Let me preface this post by saying -
I think I have PMS, and I ate a little wheat and dairy yesterday.
(one day soon I'll tell you my wheat and dairy woes)
That could be the reason my heart feels so raw -
it could be due to the fact that day before yesterday, in the wee hours of the garden work I completely surrendered my heart to the working of the One greater than us.
"Have at it" might have been my exact words.
If you think those 5am times of yard work are all about beating the heat, you'd be mostly right, but I find as I dig in the dirt, in the quiet cool hours of the morning, there's often a lot of digging going on in the garden of my very own soul.
Aaron spent the night last night, as he usually does on Wednesdays, and I tell you I just couldn't give him enough love or acceptance. I just couldn't cuddle him enough or encourage him enough, or kiss him hard enough, all the while telling him how great his life was going to be, and how the world was his oyster.
The love I feel for him has absolutely no end.
When I was making the bed this morning, I realized that it would indeed have an end one day- that there will be a day when I will no longer be here for him, and by God you'd better believe I'm going to use everyday that I have here now, loving on him and letting him know he's the greatest thing in the world.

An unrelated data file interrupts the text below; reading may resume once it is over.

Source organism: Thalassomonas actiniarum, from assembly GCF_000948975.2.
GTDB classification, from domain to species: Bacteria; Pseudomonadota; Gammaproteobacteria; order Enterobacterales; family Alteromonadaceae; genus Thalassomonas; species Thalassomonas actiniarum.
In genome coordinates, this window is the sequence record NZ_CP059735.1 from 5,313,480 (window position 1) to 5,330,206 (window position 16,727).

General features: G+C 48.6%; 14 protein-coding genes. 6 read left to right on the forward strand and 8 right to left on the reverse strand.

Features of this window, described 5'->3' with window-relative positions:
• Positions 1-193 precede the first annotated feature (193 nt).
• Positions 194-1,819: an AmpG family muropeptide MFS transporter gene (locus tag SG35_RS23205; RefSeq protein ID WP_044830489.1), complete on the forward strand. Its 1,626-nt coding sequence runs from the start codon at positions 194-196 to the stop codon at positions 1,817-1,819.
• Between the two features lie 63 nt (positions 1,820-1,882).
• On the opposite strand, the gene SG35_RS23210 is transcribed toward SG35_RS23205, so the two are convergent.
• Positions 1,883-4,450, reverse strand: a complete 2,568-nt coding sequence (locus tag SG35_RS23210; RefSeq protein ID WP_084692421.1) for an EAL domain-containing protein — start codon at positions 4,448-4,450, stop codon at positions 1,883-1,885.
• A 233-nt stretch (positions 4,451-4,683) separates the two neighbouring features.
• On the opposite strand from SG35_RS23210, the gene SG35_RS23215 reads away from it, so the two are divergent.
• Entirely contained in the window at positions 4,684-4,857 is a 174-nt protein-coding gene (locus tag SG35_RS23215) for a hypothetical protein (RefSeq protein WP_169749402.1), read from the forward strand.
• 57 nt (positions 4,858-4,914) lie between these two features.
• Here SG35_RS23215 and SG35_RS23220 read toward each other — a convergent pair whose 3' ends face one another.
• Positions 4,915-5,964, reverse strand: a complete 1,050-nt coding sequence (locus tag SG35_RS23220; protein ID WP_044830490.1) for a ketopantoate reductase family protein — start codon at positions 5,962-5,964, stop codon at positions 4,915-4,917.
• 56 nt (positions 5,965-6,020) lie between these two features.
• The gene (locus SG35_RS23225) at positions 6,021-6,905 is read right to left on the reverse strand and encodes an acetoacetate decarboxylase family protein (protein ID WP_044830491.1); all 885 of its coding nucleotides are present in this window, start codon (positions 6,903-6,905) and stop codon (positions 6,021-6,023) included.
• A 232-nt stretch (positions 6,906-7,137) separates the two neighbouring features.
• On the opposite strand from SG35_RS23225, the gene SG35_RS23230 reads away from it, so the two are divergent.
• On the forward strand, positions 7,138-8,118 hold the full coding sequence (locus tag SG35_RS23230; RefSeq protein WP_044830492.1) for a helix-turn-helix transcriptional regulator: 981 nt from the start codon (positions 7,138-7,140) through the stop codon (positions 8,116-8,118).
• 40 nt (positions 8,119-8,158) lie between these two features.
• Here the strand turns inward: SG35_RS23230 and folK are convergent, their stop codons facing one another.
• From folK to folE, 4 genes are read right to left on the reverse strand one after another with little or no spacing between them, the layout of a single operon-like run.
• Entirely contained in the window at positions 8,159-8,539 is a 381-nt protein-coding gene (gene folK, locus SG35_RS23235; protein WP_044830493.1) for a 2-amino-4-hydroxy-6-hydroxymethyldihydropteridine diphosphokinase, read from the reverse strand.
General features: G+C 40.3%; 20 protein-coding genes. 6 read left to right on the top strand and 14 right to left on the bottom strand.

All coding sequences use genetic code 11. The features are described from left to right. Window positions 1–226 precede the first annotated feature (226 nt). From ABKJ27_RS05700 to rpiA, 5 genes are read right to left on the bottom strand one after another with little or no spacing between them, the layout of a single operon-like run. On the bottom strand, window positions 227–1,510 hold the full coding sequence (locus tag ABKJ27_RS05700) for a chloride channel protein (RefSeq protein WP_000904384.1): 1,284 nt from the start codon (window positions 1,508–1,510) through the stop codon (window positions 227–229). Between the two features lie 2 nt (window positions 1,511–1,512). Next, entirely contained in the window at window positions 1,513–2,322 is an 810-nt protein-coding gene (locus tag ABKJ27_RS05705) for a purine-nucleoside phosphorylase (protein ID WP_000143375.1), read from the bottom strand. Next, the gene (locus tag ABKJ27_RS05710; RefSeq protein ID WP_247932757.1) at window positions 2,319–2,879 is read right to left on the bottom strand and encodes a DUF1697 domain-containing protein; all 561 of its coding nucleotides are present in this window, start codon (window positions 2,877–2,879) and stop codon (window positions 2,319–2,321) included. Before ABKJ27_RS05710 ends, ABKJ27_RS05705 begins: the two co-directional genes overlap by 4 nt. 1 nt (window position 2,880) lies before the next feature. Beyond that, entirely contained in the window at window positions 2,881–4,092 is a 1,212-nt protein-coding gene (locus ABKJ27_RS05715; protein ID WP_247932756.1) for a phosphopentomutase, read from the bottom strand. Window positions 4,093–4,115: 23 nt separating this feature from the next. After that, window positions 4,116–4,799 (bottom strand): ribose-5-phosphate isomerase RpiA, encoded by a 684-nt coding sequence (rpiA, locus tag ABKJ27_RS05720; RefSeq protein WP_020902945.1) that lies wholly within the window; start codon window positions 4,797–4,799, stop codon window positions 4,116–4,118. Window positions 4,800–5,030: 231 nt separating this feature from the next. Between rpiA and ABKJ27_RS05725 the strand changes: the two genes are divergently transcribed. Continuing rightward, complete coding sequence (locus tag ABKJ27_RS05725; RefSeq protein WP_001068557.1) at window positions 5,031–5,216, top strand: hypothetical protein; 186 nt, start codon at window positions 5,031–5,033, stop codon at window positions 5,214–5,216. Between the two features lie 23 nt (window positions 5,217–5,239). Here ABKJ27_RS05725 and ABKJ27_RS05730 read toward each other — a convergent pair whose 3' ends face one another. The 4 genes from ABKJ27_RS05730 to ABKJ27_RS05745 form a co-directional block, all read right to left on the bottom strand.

I dropped him off at school, and headed to the post office to ship a batch of serum orders (thank you!).
I stopped at a yard sale - where there was this boy - this sweet boy with big brown eyes, about Aaron's age. I'm assuming he was home schooled because he wasn't in school, but here having a yard sale to raise money for a teen camp he wanted to go to.
There was absolutely nothing that I wanted at the sale, but I overheard a woman not much older than me haggling with the child over the price of a DVD. I guess she wanted a 'lot' price.
In the sweetest voice, he said 'Well, what would you be willing to pay?" as he looked over her pile of books and that blasted DVD.
"a dollar?", was her reply.
I kept thinking how the child would never raise enough money for camp, and how discouraged he could become.
I went back.
I gave the boy with the big brown eyes a $10 bill for nothing.
I told him to have fun at camp.
The look on his face was worth at least $20, but I had just given my last $20 to the postman.
I wish I had a million dollars.
Today, I really want to encourage you to give hope.
There's a desperate shortage at the moment.
Make a fool of yourself.
Be kinder than anyone you know.
Because it feels good, and it feels right.
And Lord knows we can all use a little more of it in the world.